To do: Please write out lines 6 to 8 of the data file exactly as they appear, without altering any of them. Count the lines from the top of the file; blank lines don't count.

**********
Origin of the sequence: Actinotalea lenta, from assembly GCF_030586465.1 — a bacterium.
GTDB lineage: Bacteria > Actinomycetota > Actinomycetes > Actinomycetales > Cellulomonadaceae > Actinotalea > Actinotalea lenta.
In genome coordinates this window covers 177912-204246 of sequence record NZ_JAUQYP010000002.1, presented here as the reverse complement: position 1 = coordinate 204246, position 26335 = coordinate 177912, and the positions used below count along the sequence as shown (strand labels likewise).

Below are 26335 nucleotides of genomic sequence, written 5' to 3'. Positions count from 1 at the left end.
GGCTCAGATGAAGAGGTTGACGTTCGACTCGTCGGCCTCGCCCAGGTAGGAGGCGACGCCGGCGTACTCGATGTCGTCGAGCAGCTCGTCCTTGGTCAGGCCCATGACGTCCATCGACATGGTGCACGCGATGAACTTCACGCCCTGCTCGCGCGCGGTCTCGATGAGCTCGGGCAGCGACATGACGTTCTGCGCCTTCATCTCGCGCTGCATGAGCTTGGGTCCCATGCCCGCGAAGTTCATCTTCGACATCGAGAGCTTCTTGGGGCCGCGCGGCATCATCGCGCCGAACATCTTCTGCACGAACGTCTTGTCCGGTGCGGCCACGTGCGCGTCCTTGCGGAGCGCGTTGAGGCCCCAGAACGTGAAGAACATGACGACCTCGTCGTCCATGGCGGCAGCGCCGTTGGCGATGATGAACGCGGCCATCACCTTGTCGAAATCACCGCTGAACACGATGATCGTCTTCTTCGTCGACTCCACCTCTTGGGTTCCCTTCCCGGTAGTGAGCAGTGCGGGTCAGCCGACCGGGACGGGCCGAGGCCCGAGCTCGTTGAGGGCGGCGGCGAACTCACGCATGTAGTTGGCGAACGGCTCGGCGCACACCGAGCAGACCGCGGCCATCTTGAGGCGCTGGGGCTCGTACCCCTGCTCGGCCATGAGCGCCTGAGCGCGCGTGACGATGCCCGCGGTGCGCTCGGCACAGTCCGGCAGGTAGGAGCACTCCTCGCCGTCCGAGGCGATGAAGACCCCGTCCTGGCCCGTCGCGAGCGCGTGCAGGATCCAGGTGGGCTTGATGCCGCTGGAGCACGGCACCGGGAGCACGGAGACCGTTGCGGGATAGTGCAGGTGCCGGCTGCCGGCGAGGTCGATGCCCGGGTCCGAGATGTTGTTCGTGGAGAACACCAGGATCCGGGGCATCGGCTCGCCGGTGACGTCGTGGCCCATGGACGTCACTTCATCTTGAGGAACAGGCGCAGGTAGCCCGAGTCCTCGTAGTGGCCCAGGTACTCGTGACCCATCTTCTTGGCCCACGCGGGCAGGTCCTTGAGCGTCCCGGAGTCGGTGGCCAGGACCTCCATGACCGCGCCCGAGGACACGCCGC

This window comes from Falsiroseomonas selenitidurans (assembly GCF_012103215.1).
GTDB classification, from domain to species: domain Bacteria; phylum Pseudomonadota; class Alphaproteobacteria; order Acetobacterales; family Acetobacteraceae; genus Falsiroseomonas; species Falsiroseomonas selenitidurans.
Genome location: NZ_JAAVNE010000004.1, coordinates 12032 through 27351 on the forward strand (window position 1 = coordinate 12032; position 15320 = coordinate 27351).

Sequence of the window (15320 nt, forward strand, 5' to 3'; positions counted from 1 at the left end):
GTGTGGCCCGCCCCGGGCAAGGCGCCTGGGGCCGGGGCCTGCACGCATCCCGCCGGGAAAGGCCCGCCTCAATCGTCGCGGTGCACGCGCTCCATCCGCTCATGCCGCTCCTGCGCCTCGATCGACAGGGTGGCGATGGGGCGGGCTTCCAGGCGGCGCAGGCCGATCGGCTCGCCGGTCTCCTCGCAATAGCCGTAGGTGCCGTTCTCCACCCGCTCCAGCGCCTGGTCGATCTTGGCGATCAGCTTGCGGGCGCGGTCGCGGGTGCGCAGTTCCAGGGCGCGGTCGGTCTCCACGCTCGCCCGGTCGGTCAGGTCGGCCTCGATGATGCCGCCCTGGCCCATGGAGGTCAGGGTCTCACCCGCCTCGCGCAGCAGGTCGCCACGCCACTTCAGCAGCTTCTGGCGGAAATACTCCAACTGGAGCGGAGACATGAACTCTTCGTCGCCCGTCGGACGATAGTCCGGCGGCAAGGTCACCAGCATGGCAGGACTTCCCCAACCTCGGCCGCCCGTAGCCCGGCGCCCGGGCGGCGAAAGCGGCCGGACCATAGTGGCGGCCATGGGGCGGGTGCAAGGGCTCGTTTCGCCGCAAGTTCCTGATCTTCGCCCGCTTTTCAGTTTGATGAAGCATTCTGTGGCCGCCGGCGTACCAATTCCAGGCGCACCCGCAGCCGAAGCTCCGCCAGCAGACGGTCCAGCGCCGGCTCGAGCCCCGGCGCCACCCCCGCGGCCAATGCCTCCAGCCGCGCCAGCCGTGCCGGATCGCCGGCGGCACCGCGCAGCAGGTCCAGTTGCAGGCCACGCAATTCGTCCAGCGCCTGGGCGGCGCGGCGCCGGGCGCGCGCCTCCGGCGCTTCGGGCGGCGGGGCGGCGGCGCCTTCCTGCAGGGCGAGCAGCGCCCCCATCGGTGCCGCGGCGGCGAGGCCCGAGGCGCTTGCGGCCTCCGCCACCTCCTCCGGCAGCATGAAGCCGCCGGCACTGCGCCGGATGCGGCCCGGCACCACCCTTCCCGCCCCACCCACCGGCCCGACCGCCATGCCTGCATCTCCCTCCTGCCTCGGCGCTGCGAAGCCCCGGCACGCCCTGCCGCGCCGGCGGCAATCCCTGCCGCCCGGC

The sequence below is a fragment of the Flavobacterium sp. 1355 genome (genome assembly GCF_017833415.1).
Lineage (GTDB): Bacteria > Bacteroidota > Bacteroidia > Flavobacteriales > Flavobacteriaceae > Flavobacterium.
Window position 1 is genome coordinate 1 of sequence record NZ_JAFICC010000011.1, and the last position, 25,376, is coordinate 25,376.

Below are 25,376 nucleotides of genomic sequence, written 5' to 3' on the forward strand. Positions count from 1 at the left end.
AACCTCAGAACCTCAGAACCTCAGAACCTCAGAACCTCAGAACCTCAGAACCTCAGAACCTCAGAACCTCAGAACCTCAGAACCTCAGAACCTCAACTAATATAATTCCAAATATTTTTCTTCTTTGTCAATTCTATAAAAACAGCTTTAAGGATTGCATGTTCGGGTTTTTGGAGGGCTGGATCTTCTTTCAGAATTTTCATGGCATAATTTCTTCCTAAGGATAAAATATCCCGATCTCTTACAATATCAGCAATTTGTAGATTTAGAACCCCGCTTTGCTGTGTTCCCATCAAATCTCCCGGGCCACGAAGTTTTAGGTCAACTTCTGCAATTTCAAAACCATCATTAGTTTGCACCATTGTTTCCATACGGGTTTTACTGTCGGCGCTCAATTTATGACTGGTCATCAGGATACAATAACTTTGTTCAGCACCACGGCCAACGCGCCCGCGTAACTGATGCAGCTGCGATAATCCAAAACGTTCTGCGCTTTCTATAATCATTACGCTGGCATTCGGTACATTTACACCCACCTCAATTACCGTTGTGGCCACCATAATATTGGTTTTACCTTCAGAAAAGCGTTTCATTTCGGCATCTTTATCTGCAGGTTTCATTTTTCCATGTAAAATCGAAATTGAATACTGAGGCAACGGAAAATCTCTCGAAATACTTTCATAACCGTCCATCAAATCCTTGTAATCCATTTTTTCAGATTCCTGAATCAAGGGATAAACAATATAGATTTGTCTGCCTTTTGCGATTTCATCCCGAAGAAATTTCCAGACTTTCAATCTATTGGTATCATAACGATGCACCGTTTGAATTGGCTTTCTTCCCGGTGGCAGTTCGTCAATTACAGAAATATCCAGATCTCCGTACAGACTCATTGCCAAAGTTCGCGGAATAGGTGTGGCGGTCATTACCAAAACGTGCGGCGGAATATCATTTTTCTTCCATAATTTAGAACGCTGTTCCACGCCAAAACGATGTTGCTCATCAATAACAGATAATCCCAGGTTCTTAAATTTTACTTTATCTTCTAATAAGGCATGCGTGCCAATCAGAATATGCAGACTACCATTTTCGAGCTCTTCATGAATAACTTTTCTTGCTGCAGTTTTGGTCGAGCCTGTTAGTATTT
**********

This window comes from Falsiroseomonas selenitidurans (assembly GCF_012103215.1).
GTDB classification, from domain to species: domain Bacteria; phylum Pseudomonadota; class Alphaproteobacteria; order Acetobacterales; family Acetobacteraceae; genus Falsiroseomonas; species Falsiroseomonas selenitidurans.
Genome location: NZ_JAAVNE010000004.1, coordinates 12032 through 27351 on the forward strand (window position 1 = coordinate 12032; position 15320 = coordinate 27351).